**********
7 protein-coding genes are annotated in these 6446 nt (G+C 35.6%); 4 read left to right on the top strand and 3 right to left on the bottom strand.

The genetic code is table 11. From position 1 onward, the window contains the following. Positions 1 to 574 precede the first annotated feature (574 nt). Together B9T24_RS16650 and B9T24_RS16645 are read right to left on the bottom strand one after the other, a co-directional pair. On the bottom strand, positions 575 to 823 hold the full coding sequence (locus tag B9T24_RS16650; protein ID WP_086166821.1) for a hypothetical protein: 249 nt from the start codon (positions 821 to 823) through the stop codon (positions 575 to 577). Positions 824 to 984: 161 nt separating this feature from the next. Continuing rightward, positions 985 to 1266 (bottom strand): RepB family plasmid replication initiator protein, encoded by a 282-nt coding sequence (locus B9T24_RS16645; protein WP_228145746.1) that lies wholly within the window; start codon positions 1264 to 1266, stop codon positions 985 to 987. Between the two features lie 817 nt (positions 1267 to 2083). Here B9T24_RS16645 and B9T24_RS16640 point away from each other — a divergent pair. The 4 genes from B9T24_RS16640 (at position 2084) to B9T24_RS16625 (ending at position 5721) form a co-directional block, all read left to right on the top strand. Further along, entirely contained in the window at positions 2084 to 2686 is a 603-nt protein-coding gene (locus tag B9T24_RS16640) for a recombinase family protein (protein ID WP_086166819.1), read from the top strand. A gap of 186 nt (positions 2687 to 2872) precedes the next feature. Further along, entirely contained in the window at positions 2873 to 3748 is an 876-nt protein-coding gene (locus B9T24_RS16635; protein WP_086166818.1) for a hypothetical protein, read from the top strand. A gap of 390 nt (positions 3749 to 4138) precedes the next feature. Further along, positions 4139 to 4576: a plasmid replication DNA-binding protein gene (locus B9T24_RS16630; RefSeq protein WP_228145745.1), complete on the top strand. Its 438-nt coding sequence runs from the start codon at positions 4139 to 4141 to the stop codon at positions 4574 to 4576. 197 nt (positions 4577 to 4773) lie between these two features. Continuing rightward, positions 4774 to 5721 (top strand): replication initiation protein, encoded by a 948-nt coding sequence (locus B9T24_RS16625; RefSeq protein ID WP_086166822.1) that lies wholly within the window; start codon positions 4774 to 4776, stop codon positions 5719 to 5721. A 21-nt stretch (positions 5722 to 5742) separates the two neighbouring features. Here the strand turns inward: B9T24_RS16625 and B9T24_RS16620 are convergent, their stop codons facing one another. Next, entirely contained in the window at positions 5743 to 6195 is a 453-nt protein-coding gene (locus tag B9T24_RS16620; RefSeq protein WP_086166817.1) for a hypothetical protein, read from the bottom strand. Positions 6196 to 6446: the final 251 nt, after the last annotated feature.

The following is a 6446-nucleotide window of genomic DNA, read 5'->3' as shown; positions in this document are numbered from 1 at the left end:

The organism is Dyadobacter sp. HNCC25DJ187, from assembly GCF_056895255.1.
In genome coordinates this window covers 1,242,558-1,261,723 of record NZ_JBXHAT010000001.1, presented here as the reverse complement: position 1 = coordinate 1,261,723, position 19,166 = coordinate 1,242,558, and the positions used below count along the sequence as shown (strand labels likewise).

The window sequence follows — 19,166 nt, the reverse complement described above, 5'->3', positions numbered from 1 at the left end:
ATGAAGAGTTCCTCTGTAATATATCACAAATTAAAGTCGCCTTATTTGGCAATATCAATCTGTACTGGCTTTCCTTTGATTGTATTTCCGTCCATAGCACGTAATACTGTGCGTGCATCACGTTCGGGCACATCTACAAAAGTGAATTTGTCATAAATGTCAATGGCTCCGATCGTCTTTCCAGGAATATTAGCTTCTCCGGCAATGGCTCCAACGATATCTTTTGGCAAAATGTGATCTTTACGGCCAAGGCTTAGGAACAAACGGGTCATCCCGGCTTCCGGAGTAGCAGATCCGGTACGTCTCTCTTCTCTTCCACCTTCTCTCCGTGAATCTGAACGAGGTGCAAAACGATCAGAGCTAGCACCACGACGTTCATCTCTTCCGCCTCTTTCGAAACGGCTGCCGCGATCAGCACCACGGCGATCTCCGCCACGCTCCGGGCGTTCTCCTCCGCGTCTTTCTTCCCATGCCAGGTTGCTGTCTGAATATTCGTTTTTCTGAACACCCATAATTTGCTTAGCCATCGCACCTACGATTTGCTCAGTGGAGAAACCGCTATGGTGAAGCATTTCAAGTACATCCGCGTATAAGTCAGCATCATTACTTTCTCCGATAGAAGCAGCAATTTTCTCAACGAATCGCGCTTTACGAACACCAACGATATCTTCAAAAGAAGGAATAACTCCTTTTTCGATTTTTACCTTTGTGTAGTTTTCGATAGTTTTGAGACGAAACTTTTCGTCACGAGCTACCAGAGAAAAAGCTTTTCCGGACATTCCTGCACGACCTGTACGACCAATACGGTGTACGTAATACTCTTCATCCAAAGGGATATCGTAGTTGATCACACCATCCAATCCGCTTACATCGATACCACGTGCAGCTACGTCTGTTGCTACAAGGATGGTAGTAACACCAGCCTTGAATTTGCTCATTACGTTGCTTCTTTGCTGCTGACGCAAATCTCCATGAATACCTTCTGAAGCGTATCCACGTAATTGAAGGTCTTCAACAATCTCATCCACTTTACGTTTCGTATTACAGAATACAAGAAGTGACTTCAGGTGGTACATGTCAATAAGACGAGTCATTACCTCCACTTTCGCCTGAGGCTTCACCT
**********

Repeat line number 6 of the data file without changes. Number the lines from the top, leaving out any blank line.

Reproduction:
The window sequence follows — 19,166 nt, the reverse complement described above, 5'->3', positions numbered from 1 at the left end: